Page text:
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Untitled Document Editor's Note: For SOA to be efficient, governance is a must. Learn more in ebizQ's upcoming SOA Governance Virtual Conference

In 2003, the IT world was shocked by the Harvard Business Review article, "IT Doesn't Matter." The premise of Nicholas G. Carr's article was not that we can live without IT, but rather that IT is not a competitive advantage. Every company has IT, so IT isn't a competitive differentiator.

The purpose of this article is to demonstrate how service-oriented architecture (SOA) can be a strategic IT differentiator for your company. I will demonstrate at a high level the goals of SOA and how it can create leverage to unlock knowledge. This unlocking of knowledge can lead to strategic advantages for your company.

In reviewing Carr's article about IT not being a competitive differentiator, we know that those companies not investing in IT at all are at a competitive disadvantage. To stop investment in IT means a loss of efficiency and therefore competitiveness. However, is it really true that investing in IT is not advantageous? Are there investments in IT that other companies are not making? Are there investments in IT that your company is making that other companies aren't? Or, are all companies investing in the same areas -- hence the lack of competitive advantage?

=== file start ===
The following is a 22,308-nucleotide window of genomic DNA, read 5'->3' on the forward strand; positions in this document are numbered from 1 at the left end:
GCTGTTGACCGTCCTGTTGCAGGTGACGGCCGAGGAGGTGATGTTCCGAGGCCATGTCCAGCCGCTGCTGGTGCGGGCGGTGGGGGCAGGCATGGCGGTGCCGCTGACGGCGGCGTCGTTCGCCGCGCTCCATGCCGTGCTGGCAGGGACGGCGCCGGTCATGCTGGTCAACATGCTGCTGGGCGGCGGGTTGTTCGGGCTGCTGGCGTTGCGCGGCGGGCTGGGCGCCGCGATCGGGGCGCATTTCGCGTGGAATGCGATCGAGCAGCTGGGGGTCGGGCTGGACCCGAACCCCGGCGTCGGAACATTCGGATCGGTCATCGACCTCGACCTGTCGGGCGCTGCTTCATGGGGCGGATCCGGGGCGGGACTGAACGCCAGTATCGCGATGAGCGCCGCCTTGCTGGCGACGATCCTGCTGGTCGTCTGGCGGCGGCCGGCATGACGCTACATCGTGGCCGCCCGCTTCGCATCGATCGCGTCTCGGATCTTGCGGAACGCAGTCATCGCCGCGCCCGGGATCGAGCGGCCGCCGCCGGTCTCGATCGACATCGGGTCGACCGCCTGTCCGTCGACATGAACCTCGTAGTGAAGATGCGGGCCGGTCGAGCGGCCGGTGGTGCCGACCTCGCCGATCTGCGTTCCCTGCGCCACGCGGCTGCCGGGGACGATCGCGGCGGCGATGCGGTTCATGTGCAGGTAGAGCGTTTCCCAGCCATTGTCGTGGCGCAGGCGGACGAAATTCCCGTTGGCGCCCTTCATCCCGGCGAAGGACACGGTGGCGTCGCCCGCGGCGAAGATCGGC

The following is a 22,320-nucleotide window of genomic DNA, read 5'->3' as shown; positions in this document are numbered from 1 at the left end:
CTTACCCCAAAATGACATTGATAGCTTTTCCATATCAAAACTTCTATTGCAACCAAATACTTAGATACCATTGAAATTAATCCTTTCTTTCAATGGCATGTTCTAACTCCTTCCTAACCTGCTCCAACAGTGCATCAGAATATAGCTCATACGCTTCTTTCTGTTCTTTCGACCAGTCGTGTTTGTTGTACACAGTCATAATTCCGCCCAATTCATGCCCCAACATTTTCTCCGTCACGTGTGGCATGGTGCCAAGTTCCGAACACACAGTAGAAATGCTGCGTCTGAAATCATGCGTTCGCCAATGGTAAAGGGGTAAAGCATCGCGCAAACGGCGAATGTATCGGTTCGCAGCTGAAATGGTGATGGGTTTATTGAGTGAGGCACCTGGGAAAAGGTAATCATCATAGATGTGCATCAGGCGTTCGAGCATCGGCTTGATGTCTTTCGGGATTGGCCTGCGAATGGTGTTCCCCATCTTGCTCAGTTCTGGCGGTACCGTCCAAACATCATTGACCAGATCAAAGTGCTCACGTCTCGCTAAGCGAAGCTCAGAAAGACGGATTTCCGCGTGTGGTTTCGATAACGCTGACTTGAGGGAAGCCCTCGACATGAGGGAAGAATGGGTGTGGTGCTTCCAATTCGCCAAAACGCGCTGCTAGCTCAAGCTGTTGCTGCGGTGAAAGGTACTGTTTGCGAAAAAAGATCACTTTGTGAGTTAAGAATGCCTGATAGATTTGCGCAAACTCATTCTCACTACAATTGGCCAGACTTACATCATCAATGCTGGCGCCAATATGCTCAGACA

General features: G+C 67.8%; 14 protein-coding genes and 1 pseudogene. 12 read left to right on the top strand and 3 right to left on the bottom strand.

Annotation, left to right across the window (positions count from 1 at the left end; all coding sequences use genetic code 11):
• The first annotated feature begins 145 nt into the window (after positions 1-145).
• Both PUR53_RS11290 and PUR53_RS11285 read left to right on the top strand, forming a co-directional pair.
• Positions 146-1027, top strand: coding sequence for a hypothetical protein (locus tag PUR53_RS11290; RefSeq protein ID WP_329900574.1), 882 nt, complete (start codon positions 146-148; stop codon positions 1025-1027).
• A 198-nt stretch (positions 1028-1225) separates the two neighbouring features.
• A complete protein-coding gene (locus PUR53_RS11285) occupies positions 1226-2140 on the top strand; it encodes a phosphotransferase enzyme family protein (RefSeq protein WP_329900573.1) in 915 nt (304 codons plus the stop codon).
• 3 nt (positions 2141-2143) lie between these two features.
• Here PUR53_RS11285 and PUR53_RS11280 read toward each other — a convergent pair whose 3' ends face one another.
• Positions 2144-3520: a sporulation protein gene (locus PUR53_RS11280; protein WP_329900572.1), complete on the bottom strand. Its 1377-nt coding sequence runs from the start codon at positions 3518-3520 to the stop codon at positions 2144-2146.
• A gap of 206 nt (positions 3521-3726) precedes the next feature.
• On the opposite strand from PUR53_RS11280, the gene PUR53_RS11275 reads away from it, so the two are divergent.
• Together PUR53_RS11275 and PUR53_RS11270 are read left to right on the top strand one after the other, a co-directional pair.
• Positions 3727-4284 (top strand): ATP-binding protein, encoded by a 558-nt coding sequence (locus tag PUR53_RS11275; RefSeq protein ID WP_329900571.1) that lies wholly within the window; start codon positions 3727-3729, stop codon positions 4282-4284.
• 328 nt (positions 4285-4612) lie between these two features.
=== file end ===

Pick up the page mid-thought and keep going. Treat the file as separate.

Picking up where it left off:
Are all companies using IT generically enough that IT really doesn't matter? The professional CIO and CTO know by experience that IT does matter. However, I would guess it is likely true that many companies have fallen into the rut of IT management. If processes are working to a large extent, why rock the boat with innovation or change? We have bigger fish to fry and other priorities, such as keeping IT costs down and dealing efficiently with internal customer IT needs.
Companies that treat IT as a cost center are demonstrating that they view IT as a commodity. They are in the same boat as the "IT Doesn't Matter" camp. There is little strategic differentiation going on here. On the other hand, companies that view IT as a strategic tool to leverage their differentiation will realize significant return on investment.

The reality is that the strategic use of IT does matter. The proper use and investment in IT to reduce costs, streamline employee work, improve employee collaboration and automate processes is amazingly underutilized and underappreciated. Even with the many disparate IT software systems in place today, IT is still not fully taken advantage of.


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